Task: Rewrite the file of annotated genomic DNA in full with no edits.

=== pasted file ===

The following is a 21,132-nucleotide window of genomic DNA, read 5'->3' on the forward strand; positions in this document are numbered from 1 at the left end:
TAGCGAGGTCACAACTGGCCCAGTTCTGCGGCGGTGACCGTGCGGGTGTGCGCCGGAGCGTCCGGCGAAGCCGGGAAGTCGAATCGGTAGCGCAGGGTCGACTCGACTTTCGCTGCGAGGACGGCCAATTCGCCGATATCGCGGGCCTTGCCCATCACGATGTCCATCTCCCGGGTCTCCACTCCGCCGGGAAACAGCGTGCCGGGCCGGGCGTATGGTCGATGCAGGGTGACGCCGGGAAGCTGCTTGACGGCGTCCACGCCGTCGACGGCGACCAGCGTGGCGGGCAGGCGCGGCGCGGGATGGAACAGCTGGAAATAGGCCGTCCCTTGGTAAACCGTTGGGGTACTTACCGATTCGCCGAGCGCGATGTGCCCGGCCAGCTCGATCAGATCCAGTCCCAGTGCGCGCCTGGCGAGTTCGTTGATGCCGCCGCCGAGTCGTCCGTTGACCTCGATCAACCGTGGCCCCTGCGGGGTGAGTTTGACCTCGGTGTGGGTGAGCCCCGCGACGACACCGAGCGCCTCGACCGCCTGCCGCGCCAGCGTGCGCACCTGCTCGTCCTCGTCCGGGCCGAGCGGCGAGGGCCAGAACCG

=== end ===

The following is a 21,132-nucleotide window of genomic DNA, read 5'->3' on the forward strand; positions in this document are numbered from 1 at the left end:
TAGCGAGGTCACAACTGGCCCAGTTCTGCGGCGGTGACCGTGCGGGTGTGCGCCGGAGCGTCCGGCGAAGCCGGGAAGTCGAATCGGTAGCGCAGGGTCGACTCGACTTTCGCTGCGAGGACGGCCAATTCGCCGATATCGCGGGCCTTGCCCATCACGATGTCCATCTCCCGGGTCTCCACTCCGCCGGGAAACAGCGTGCCGGGCCGGGCGTATGGTCGATGCAGGGTGACGCCGGGAAGCTGCTTGACGGCGTCCACGCCGTCGACGGCGACCAGCGTGGCGGGCAGGCGCGGCGCGGGATGGAACAGCTGGAAATAGGCCGTCCCTTGGTAAACCGTTGGGGTACTTACCGATTCGCCGAGCGCGATGTGCCCGGCCAGCTCGATCAGATCCAGTCCCAGTGCGCGCCTGGCGAGTTCGTTGATGCCGCCGCCGAGTCGTCCGTTGACCTCGATCAACCGTGGCCCCTGCGGGGTGAGTTTGACCTCGGTGTGGGTGAGCCCCGCGACGACACCGAGCGCCTCGACCGCCTGCCGCGCCAGCGTGCGCACCTGCTCGTCCTCGTCCGGGCCGAGCGGCGAGGGCCAGAACCG